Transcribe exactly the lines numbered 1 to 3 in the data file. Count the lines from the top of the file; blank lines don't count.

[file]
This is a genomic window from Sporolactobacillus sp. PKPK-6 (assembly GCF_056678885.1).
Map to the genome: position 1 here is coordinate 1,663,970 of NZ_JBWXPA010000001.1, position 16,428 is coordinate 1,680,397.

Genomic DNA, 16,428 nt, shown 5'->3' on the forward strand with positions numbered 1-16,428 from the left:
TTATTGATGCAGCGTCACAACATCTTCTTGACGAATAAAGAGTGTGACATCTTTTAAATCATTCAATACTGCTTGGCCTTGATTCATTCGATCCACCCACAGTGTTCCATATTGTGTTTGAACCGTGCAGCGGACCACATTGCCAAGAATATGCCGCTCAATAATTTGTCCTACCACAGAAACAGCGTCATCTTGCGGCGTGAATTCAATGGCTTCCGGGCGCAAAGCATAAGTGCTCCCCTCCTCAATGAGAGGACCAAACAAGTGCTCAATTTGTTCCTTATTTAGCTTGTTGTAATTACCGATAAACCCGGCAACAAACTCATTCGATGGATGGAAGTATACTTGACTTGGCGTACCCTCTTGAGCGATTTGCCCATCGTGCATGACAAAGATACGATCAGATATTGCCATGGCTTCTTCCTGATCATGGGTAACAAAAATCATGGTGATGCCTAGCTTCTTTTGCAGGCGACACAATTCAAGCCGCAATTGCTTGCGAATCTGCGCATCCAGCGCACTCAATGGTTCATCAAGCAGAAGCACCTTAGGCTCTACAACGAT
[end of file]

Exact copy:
This is a genomic window from Sporolactobacillus sp. PKPK-6 (assembly GCF_056678885.1).
Map to the genome: position 1 here is coordinate 1,663,970 of NZ_JBWXPA010000001.1, position 16,428 is coordinate 1,680,397.

Genomic DNA, 16,428 nt, shown 5'->3' on the forward strand with positions numbered 1-16,428 from the left: